If you are admitted to a Trust facility, some additional information is collected. These include:
Clinical staff record details of your medical history, symptoms, medication, findings on examinations, treatments and follow up information every time you are seen by a doctor. This information is needed so that it will be available the next time you are seen.
In addition to doctors, other health care professionals involved in the care of patients may write in the medical record.
Nursing records are the records of nursing care you receive during an admission to hospital.
Another type of record is a 'Care Pathway'. This is a complete patient record for a patient with a specific diagnosis and it is used for recording all the care the patient has received, by doctors, nurses, and any other health care professionals. This is filed in the medical record when the patient is discharged from hospital.
Some departments keep their own records which are separate from the main medical record. Over time, most stand-alone records will be incorporated within the Electronic Patient Record.
Separate records are kept by departments such as:
We may use some patient information to see that the NHS runs efficiently, plans for the future, trains its staff, pays its bills and can account for its actions. In general, information used for any of these purposes is anonymised, but there may be occasions where patient identifiable data is required.
Information about patients is used in planning the work of the Trust, by monitoring the numbers of patients on waiting lists for outpatient appointments, for admission, and operations. It is also used to monitor the work undertaken by the Trust and assess the costs. Data is not identifiable in the majority of cases.
Patient information is used to investigate untoward incidents. This is so that problems can be identified and actions taken to ensure they do not happen again. Information is only used on a 'need to know' basis and will not be used where it is not necessary.
Patient information about specific groups of patients is used for audit purposes. The information used is information related to the specific aspects of care the audit is examining, and is carried out to ensure patients receive good quality care based on standards of good practice. All patient information used in audit is anonymised to ensure confidentiality is maintained.
Information about your health may be accessed to determine your eligibility to participate in research. Your health information may be used in research with appropriate consent. This may be in observational studies investigating patients with the same or similar health problems or it may be in formal drug or treatment trials. In both cases you will have been notified and provided your consent.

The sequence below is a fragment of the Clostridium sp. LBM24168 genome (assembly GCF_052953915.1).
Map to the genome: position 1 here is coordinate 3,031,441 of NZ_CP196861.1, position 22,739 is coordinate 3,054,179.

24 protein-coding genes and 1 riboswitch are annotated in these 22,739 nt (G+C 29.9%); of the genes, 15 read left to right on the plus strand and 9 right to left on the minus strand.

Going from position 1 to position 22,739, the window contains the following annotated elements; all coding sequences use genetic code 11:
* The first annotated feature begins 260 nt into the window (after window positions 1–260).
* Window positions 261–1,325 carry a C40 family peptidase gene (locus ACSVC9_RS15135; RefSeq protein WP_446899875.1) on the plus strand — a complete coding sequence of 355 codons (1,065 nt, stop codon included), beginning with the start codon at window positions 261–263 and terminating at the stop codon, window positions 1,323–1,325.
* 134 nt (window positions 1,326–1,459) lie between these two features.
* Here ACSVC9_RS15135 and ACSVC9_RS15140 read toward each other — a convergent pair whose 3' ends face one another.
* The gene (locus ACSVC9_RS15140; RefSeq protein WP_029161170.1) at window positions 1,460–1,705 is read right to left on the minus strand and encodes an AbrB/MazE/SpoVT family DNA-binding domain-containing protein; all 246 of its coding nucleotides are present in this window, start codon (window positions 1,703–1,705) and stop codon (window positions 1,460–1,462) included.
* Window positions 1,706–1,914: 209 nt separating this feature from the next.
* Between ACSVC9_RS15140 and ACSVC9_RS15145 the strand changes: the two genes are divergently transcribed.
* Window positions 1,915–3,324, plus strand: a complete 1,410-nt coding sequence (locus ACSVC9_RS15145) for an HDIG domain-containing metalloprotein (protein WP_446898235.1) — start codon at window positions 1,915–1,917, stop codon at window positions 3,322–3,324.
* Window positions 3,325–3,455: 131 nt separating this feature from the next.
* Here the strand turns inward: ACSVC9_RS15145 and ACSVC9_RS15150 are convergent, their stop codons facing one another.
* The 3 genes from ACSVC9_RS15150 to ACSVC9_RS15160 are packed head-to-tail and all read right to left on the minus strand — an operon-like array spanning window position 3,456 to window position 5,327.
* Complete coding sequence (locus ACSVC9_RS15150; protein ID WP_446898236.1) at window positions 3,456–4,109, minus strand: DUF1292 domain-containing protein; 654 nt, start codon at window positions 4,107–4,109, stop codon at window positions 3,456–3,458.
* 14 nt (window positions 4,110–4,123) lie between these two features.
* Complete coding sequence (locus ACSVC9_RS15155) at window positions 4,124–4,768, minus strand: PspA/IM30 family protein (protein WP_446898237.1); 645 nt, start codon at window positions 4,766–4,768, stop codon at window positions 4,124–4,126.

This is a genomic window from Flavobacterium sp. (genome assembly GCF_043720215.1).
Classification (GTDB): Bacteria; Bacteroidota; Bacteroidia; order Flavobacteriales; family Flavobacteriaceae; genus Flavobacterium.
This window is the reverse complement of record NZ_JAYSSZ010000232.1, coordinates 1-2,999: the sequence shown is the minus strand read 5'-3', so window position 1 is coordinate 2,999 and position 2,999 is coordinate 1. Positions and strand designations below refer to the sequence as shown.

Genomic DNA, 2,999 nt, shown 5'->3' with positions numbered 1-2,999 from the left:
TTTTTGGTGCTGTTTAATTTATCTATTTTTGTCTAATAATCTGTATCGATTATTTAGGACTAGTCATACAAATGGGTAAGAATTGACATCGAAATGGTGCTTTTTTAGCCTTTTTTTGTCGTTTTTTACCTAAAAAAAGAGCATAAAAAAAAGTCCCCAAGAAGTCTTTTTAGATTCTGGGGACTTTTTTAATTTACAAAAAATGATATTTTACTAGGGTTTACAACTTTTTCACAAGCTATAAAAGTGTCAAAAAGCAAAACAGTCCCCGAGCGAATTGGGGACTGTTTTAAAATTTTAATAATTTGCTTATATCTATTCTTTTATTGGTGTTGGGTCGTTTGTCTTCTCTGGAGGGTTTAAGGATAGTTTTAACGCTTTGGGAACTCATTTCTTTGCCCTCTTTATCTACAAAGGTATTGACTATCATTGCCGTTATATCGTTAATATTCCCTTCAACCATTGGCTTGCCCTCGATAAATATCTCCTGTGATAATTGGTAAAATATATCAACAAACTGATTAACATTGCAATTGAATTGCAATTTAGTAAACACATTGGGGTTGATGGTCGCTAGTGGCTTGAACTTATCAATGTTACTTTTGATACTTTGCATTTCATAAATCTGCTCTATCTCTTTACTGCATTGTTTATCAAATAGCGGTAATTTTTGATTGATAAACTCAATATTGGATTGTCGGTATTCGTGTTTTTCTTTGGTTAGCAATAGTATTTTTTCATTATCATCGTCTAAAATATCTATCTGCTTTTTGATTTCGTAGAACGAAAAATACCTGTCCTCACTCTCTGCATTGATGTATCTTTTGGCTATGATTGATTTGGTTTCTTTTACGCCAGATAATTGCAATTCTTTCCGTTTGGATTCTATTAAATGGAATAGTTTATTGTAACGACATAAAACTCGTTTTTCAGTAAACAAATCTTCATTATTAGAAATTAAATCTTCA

Information may also be needed to help to educate future clinical staff and to carry out medical and other health research for the benefit of everyone. We shall remove details that identify you. If any pictures of you are required for use, you will be asked to give your consent.
Medical information about you may be used for education in a number of ways. The management of some patients may be discussed at specialty meetings to obtain opinions of colleagues, or where there has been a problem, to ensure lessons are learned so this does not happen again.
Information may be used in teaching medical students, junior doctors and other healthcare professionals about health problems and treatments.
Some statutory central information has to be provided for Department of Health statistical purposes.
Some information has to be provided to others because it is “Notifiable Information”. This includes information on child abuse, and certain “Notifiable” infectious diseases, for example meningitis, salmonella infections, and other infectious diseases, to help us protect the health of the public generally. Sometimes, the law requires us to pass on information: for example, to notify a birth or a death.
We may transfer information to other organisations with legitimate rights. These are:
It is important that the information we collect or hold about you is as up to date and accurate as possible. This helps us provide the best clinical care to you and also to make sure that if we need to contact you or send you information, it will be directed to the right person or place. You can help us by telling us if:
The Data Protection Act gives you the right to see your health records. These can be the records made by a doctor, a nurse or any other health professional. For further information and application forms, contact firstname.lastname@example.org or 01709 424257.
The Caldicott Guardian is a senior person in the Trust who is responsible for protecting the confidentiality of your information and for making sure it is shared lawfully and properly. The Caldicott Co-ordinator can be contacted on 01709 427637.